China’s Control Of Ethnic Minorities In Xinjiang Comes Under Scrutiny – The Chinese government could reduce the population of the ethnic Uighur minority in the southern province of Xinjiang by up to a third over the next 20 years through birth control policies, according to a new analysis by researchers in Germany.
This analysis highlights regional policies that could cut 2.6 to 4.5 million ethnic Uighurs in that time. China has been accused by some Western countries of genocide in Xinjiang, by suppressing the birth rate. China denies the accusations, saying the drop in birth rates is due to other factors.
This latest study, released by researcher Adrian Zenz, is the first scientific study to highlight the long-term impact of China’s actions on the Uighurs, and other minority groups in Xinjian.
The study found that under the Chinese government’s birth control policy, the population of minority groups in southern Xinjiang will be between 8.6 and 10.5 million people by 2040. Without the policy, the number once projected by research from China could be as high as 13, 1 million people.
China’s Control Of Ethnic Minorities In Xinjiang Comes Under Scrutiny
“This [research and analysis] really shows the Chinese government’s intentions regarding its long-term plans for the Uighur population,” Zenz told Reuters news agency, which was the first to report the results. In his report, Zenz wrote, since 2019 Xinjiang authorities “plan to target at least 80% of women of childbearing age in four rural areas in the south to undergo birth prevention surgery, which refers to IUDs or sterilization”.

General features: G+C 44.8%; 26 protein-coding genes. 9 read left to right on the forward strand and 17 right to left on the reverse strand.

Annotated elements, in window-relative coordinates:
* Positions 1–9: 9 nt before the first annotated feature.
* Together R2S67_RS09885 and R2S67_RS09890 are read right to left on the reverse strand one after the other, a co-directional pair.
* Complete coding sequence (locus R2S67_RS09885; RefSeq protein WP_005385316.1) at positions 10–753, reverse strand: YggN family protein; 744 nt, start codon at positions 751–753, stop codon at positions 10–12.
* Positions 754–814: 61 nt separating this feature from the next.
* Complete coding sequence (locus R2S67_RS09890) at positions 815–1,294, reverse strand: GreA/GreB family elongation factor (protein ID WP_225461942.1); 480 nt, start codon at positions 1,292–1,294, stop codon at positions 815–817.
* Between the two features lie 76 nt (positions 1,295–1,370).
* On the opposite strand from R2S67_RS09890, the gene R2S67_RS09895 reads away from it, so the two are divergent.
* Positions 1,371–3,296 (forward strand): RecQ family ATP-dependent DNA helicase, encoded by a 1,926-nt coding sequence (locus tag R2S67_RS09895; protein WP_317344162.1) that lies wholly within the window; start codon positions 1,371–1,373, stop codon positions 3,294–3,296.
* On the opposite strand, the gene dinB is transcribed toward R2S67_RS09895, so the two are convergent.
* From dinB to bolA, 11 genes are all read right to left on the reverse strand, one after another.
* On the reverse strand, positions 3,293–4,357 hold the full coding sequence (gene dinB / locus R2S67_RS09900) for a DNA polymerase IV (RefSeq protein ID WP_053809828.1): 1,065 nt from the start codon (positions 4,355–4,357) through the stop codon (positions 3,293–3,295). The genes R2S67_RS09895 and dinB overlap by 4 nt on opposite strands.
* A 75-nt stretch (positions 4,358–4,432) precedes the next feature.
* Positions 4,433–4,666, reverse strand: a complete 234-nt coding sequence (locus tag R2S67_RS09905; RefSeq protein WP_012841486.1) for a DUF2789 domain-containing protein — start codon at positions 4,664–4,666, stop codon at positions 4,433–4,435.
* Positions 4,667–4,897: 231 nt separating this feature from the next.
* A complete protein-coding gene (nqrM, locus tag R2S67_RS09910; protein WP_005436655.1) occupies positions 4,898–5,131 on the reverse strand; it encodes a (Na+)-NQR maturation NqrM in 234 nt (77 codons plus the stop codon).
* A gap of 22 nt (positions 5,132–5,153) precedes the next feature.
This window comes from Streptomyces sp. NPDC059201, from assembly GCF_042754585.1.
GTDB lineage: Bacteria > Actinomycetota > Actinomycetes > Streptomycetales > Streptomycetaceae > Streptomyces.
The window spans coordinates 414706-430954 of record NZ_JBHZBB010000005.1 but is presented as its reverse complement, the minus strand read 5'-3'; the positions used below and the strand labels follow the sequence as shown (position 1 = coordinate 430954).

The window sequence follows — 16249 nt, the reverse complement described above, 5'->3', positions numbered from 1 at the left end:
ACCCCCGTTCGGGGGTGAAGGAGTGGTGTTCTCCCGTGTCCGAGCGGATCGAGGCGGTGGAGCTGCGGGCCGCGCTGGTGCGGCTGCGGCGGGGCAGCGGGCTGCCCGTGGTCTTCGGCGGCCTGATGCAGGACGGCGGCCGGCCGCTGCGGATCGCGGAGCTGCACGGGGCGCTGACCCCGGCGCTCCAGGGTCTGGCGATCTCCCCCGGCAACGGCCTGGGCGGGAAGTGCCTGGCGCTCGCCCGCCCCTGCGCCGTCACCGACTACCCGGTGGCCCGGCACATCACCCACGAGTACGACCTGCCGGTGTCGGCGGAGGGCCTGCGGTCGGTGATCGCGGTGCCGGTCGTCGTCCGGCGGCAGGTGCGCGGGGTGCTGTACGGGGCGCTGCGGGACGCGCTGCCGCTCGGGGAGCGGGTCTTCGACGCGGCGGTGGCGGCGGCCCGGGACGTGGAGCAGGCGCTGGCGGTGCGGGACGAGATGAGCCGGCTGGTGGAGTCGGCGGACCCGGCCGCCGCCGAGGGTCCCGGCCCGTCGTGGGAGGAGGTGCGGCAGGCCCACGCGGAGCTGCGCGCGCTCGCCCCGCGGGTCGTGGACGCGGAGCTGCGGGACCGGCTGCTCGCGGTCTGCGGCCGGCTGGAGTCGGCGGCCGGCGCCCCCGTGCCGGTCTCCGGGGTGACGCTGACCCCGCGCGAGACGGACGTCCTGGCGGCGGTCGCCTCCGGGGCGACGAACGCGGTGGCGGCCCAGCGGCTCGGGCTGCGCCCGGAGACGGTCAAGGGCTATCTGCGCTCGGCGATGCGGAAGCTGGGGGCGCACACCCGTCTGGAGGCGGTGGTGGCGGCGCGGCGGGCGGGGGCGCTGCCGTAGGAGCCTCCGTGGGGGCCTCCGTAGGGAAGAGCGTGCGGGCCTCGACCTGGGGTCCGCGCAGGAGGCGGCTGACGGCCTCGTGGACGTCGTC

Experts believe that China has detained at least a million Uighurs and other Muslim groups in Xinjiang, and that Beijing is currently facing accusations of trying to suppress and assimilate the minority Muslim population there.
Reports also said authorities had plans to move Han people – China’s ethnic majority – to the previously-dominated Xinjiang region, and forcibly remove Uighurs from their territory. According to Zenz’s research, birth control policies could increase the Han population in southern Xinjiang – home to a large Uighur population – from its current 8.4% to 25% by 2040.
In China’s official statistics, there has been a 48.7% decline in the birth rate of ethnic minorities in Xinjiang in the 2017 – 2019 period.
Last week, China announced it had allowed its citizens to have up to three children, after census data showed a decline in the nation’s birth rate. However, leaked documents and testimonies from Xinjiang show the opposite policy in the region. Women there are detained or even punished for having children beyond the birth control quota.
Zenz also previously made reports based on regional data, policy documents and testimonies alleging that pregnant women in Uighurs in Xinjiang were threatened with arrest for refusing to have an abortion, while others were put on contraceptives or forced to undergo sterilization operations.
China rejects accusations that it has made efforts to suppress the Uighur population in particular, arguing that the decline in the birthrate of the minority group in Xinjiang is due to the adoption of a common number of children in the region, as well as increased incomes and access to family planning.
“The mention of ‘genocide’ in Xinjiang is complete nonsense,” China’s foreign ministry told Reuters in a statement. “This is an embodiment of the ulterior motives of anti-China groups in the United States and the West, and a manifestation for those who suffer from Sinophobia [anti-China sentiment].”
Zenz is a researcher with the Victims of Communism Memorial Foundation, an “anti-communist” organization based in Washington DC, USA. The organization said it was dedicated to “fighting for the freedom of those still living under totalitarian regimes”.
In a Reuters report, Zenz’s latest research and methodology has been responded to by experts in population analysis, birth control policy, and international human rights law experts. Everyone told the news agency that his analysis and research conclusions made sense.
Experts warn that demographic projections over decades could be affected by unforeseen factors.